A new poll shows that 53 percent of American voters believe that President Trump has tried to "derail or obstruct" special counsel Robert Mueller's investigation into potential links between Trump's 2016 presidential campaign and the Russian government.
In the Quinnipiac poll released Tuesday night, 50 percent of respondents said they believed that the Russia investigation was legitimate, compared to 42 percent who said it was a "political witch hunt" — an argument made by Trump, his associates and members of the GOP. Among independent voters, the number who said the probe was legitimate was higher: 54 percent said it was; 39 percent said it wasn't. When asked if Trump had tried to "derail or obstruct" the Russia probe, 56 percent of independents said he had, and 37 percent said he hadn't.
When asked whether Republicans in Congress were also trying to derail or obstruct Mueller's investigation, numbers were more mixed: 46 percent of overall voters said they were; 42 percent said they weren't.
In recent weeks, Trump and some Republicans in Congress have tried to cast suspicion on the investigation, claiming that the FBI harbors an anti-Trump bias. But voters aren't buying it: 55 percent say the bureau is not biased against Trump, while 33 percent say it is. Overall, voters approve of the way the FBI is doing its job, 48 percent to 36 percent — that's up two points since January.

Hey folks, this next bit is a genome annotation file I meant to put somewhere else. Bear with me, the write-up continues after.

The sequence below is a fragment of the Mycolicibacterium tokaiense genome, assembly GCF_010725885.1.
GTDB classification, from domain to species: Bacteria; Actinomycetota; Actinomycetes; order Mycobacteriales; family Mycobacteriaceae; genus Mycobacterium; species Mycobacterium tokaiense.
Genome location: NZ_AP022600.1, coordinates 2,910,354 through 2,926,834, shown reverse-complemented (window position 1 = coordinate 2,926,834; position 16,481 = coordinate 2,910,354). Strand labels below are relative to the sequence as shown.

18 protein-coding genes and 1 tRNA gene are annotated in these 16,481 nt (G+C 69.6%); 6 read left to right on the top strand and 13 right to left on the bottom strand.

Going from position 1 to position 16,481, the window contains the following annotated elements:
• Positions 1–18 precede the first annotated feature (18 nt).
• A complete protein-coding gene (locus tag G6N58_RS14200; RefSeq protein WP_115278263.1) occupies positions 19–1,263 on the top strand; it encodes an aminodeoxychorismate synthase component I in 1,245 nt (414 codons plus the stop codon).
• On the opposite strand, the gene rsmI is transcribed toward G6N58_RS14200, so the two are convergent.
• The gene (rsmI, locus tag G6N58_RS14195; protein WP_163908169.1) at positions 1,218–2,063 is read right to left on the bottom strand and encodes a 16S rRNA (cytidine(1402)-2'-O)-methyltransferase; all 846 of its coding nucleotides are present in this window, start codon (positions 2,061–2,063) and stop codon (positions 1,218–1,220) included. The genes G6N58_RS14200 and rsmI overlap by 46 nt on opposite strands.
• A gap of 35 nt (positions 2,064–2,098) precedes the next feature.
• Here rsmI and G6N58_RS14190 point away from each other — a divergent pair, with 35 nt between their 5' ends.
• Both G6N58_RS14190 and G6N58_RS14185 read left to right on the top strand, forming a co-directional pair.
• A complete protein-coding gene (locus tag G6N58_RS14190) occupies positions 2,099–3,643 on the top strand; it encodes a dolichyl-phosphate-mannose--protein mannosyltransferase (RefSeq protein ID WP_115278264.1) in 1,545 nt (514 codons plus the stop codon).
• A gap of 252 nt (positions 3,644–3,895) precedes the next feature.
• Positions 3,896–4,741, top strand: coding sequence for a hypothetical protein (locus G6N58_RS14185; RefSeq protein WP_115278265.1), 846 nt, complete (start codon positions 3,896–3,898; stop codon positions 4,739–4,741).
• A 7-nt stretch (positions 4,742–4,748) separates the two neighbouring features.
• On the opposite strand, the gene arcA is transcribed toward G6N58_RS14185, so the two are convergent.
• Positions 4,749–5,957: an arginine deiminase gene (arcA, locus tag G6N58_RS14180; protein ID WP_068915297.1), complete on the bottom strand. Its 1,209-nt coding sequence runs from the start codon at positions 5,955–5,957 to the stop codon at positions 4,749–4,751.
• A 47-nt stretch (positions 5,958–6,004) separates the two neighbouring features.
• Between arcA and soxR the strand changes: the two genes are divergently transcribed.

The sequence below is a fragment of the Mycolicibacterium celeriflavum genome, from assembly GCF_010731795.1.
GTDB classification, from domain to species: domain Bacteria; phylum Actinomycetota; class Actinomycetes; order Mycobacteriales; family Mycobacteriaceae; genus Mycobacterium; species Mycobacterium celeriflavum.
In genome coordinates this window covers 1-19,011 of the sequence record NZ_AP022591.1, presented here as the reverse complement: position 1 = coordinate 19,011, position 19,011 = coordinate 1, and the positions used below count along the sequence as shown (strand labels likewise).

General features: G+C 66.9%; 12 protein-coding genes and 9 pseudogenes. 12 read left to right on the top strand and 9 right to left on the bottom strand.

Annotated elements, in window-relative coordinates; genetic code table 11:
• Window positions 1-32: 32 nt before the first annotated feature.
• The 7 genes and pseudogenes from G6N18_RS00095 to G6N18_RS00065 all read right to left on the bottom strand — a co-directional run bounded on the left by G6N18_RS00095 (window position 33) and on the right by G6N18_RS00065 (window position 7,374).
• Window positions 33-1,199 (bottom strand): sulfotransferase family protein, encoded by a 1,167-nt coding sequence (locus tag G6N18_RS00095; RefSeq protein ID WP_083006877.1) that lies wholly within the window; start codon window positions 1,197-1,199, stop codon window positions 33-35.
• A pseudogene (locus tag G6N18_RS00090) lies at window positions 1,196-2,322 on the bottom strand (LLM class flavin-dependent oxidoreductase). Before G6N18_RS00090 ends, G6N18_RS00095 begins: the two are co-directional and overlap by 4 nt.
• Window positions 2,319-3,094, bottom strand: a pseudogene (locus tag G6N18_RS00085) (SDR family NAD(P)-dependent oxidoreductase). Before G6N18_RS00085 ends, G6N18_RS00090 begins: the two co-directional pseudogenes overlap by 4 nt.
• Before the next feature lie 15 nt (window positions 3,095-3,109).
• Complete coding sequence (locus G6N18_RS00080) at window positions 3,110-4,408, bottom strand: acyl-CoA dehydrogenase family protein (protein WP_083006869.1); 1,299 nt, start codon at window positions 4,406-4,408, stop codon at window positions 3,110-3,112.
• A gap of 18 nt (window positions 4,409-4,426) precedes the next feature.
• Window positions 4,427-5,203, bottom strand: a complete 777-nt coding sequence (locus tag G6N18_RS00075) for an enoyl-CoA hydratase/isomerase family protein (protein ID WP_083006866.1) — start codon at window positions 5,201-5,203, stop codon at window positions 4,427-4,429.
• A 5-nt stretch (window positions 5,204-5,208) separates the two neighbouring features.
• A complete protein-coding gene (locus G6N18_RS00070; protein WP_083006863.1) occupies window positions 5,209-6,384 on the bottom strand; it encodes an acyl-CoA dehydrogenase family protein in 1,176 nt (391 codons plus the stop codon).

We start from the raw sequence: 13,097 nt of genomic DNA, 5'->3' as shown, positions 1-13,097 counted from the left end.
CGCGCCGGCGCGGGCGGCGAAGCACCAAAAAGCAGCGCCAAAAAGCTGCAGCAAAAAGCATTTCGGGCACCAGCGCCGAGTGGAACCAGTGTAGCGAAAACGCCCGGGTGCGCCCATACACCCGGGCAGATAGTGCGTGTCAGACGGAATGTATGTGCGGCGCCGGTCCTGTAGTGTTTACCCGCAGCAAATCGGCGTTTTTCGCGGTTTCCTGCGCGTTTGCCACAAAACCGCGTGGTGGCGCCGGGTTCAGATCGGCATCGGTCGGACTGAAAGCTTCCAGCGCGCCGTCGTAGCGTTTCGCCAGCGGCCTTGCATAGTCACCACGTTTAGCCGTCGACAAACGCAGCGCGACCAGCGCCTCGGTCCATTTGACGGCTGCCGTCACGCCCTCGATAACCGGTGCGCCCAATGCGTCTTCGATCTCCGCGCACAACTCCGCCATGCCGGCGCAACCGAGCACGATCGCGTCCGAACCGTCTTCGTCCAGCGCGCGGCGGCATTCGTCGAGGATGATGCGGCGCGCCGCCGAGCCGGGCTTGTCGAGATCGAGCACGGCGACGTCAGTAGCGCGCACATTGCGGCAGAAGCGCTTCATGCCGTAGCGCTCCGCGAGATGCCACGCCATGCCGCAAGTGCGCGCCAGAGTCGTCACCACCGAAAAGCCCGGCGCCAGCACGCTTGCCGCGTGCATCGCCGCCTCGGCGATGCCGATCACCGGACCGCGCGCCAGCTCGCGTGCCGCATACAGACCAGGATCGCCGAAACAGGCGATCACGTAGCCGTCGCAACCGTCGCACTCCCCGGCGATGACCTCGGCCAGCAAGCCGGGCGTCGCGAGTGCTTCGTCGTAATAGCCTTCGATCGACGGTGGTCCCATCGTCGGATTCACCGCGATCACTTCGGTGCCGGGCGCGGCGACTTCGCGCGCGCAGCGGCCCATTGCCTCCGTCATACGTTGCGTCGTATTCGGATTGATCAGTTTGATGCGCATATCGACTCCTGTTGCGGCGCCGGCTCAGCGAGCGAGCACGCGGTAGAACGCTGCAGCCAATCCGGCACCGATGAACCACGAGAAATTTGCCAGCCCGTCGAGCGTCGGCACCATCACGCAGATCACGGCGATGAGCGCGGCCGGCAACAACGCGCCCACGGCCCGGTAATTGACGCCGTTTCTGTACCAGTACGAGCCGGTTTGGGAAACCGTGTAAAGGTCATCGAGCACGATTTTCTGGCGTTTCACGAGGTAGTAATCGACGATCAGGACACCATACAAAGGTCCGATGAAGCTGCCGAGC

And ultimately, 55 percent of respondents said they didn't trust Trump to do what's right. (But 57 percent said they didn't trust the media to do what's right either). Whom they do trust: 67 percent said they trust the courts, and 61 percent trust the intelligence agencies.
"Special Counsel Robert Mueller is not out to get President Donald Trump, American voters say, but they do feel the president is out to get Mueller," said Tim Malloy, assistant director of the Quinnipiac University Poll. "And almost half of voters think Republicans in Congress are trying to obstruct the Russian investigation. Despite the beating they've taken from the White House, the judiciary and the intelligence communities are considered a lot more trustworthy than the Oval Office and the Fourth Estate."